Loy Webb’s The Light is an enjoyable and moving experience presented in the intimate setting of The Den Theatre on Milwaukee Avenue in Chicago’s Wicker Park. A small venue where the stage is surrounded on three sides by the audience, it is perfect for this production. The setting of the one-act play is a small Hyde Park condo and even before it starts you get a feeling like you’re going to see some real life happen.
Funny, moving and relevant
Rashad (Jeffery Owen Feelon Jr.) is a bright, talented, and hardworking young Chicago firefighter who has been dealt some unfortunate hands in life. But he is basking in the joy of a beautiful relationship with his girlfriend, Genesis (Tiffany Oglesby), a successful public school principal, whom he is about to surprise on their one year anniversary as a couple. The story opens with sweet, funny banter between two people who clearly love each other. Rashad’s gifts suddenly turn sour as Genesis has a very serious issue with one of them, an issue that he can’t quite comprehend.
The conundrum that follows is jarring and believable. They are faced with a highly emotional and exasperating situation. Dealing with the inescapable challenges of racism in their professional lives and the timely issue of sexual violence, it becomes clear how much both have had to overcome. But the fact also surfaces that, as a black woman, Genesis has suffered so much more. You want these two very likeable people to work it out and to save their relationship, but it’s difficult to see how it can happen. Much of it is the almost classic dissonance between the male and female point of view, and the earnest attempt to understand each other. Loy Webb’s clever and well executed script will tug at your heart while maintaining a glimmer of hope.
The actors are amazing. You quickly forget that you are watching a play. Jeffery Owen Feelon Jr.’s Rashad as a kind hearted, strong and opinionated man who truly loves his woman and his family (his mother and young child from another woman) is very believable. His oftentimes failed attempt to understand his girlfriend’s troubles are all too true-to-life. Tiffany Oglesby’s Genesis character is well grounded, a woman who has kept her life together while dealing with a painful reality for years. Her emotional outpouring is so realistic that it is truly heartbreaking.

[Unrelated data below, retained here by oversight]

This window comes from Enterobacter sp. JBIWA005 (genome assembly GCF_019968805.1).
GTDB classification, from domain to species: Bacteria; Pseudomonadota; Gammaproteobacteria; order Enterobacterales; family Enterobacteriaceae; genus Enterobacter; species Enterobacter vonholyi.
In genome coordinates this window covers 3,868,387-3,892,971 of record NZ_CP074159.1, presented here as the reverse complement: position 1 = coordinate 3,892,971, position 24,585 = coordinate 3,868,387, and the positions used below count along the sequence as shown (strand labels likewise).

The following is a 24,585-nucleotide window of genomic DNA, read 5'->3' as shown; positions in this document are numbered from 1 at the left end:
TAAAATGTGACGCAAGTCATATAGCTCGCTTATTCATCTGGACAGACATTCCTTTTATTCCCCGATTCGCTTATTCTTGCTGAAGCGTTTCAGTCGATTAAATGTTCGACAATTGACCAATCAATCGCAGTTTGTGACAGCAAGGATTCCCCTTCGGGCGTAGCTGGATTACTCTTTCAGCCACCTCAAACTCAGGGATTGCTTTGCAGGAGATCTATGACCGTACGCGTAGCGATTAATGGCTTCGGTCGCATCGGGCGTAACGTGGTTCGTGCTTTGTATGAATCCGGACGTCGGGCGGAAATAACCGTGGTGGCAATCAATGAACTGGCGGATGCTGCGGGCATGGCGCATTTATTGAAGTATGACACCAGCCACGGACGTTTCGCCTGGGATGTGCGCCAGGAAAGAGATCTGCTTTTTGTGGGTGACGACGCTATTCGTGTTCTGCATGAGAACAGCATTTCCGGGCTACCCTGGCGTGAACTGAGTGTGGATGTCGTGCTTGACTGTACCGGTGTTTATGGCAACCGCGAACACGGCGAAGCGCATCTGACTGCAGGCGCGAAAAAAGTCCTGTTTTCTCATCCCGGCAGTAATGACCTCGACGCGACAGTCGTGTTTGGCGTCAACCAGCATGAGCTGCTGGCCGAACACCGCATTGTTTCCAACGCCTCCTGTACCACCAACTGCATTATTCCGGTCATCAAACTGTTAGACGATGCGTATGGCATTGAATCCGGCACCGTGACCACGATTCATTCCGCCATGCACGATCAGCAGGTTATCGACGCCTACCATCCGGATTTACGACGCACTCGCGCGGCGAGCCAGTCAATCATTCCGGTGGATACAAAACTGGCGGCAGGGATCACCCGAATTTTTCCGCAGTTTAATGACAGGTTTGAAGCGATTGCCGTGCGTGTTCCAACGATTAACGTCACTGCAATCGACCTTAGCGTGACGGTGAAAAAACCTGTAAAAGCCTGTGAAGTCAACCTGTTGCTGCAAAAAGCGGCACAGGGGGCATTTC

The Light is 90 minutes long with no intermission and contains some strong language and graphic discussion of sexual violence.
Through Sunday, February 4, 2018
Thursdays, Fridays and Saturdays at 7:30 pm; Sundays at 3 pm
The Den Theatre (2B)
1333 N. Milwaukee Ave.
Chicago, IL 60622
$20 general seating available at the New Colony website
Note: An excerpt of this review appears in Theatre in Chicago
Steve Bellinger was born and raised on the West Side of Chicago by a single mom who worked nights for a printing company. She would bring home books and magazines to encourage her kids to read. This is how he discovered Isaac Asimov, Robert Heinlein, Arthur C. Clarke and the other masters of classic science fiction. It didn’t take long for him to get the itch to write. Over the years he’s written everything from newspaper articles, comic strips and radio drama to short stories and fan fiction. He is the author of the science fiction time travel novel The Chronocar. His second novel, Edge of Perception is due to be released in 2018..
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